In this article from Camper English, Camper provides a few examples of companies that use cochineal derived dye as an ingredient in their alcohol. As always he also provides the history as well.
I highly recommend taking a look at Camper’s article above, but it’s worth mentioning here some of the more common bug-containing liqueurs that he highlights:
- St. George’s Bruto Americano
- Leopold Bros’ Aperitivo
- Pur Spirits’ Aperitivo Zamaro
- Martini & Rossi Riserva Speciale Bitter Liqueur
Mezcal de Pechuga
This unusual (but delicious, if I may) spirit has a fairly unusual production method: it is a mezcal that has been distilled an additional time with fruit, nuts, herbs and spices have been added to the still, and animal protein has been hung in the still as well. Usually it is chicken or turkey breast, but there are many other exotic animal proteins that have been produced as well.
Staying on the (Vegan/Vegetarian) Wagon
If you’re not certain about a particular ingredient, I did find a great resource that identifies vegan-friendly (and unfriendly) alcohol producers: Barnivore is a community run website that lists if a particular alcoholic ingredient is vegan or not. At the time of writing this article there were over 42,000 entries To my surprise Chartreuse was included as a vegan friendly spirit, but Yellow Chartreuse is not vegan friendly as it contains honey.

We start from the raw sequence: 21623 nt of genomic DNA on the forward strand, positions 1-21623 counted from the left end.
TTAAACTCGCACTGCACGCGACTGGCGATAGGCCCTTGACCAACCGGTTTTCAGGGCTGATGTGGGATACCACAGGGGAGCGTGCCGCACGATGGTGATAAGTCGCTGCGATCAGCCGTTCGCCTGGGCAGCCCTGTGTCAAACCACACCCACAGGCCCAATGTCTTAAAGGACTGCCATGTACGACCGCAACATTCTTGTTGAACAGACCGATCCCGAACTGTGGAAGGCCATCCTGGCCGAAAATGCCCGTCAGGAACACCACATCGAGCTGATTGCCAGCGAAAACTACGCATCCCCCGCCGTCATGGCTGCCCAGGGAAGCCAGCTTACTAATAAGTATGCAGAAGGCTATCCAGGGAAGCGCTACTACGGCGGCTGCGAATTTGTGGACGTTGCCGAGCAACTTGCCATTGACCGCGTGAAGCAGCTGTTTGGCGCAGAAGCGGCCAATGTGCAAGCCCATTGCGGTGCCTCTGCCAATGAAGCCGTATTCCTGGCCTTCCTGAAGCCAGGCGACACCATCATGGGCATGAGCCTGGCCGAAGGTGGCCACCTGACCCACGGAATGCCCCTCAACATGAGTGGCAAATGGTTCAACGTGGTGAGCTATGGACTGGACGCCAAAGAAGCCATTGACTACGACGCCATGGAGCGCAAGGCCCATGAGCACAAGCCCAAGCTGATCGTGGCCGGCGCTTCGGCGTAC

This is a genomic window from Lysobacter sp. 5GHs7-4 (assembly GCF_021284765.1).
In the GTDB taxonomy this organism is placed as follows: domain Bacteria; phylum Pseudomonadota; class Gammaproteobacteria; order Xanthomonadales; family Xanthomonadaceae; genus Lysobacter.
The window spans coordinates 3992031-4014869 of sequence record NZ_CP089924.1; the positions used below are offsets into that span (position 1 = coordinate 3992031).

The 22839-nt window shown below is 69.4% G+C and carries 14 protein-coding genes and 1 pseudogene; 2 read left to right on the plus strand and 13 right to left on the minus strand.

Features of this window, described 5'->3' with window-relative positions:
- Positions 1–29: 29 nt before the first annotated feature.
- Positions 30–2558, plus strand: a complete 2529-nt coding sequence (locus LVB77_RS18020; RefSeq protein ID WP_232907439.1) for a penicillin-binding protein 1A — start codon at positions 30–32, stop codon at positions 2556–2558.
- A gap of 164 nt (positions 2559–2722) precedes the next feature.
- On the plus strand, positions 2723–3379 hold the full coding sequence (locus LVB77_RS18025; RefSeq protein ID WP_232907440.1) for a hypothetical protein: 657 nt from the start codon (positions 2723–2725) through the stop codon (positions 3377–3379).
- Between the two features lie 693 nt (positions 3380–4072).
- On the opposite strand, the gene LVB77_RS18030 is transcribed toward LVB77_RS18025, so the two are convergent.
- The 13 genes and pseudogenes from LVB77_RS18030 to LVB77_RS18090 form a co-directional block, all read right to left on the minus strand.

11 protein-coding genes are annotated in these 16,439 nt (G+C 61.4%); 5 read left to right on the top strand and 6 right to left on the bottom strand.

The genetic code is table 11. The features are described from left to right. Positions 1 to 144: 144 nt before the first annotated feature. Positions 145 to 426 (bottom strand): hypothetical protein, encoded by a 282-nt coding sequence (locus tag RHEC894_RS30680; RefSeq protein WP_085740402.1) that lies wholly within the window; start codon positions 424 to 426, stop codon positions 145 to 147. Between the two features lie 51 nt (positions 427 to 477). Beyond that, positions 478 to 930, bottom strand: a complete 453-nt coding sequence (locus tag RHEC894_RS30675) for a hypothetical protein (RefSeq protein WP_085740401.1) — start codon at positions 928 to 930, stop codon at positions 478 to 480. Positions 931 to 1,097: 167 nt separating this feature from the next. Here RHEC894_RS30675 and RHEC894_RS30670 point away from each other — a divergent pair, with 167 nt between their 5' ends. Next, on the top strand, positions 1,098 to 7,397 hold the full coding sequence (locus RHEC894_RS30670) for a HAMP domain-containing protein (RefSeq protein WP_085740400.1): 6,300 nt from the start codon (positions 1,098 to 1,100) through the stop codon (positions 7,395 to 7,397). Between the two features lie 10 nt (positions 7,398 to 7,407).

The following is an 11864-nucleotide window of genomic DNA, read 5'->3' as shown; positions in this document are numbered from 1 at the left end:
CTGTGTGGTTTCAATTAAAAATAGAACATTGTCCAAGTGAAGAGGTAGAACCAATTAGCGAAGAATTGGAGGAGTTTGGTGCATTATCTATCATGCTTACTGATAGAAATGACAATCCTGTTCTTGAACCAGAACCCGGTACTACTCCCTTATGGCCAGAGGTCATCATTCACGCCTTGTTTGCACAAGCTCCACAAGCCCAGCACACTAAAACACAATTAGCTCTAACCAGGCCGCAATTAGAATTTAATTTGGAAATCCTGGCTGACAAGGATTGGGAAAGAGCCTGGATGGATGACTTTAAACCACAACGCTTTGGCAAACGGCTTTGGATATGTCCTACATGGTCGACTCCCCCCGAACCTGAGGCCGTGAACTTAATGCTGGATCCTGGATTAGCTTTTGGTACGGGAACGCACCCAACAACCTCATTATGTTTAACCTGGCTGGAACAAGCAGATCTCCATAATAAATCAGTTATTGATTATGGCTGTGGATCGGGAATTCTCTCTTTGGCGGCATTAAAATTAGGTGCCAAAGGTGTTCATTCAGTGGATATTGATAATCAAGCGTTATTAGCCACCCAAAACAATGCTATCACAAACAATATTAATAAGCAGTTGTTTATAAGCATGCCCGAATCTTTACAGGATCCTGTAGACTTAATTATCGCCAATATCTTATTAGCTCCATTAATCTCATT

Hopefully this list will help you make more informed decisions that are in line with your vegan diet.
Take some time to review your cocktail menu to be prepared if someone asks! It’s a great opportunity to learn more about the spirits and ingredients we are using. (And if you’re Vegan or Vegetarian, don’t be afraid to ask your bartender if the drinks you are ordering are safe! You may just help them learn something new about the drinks they are serving.)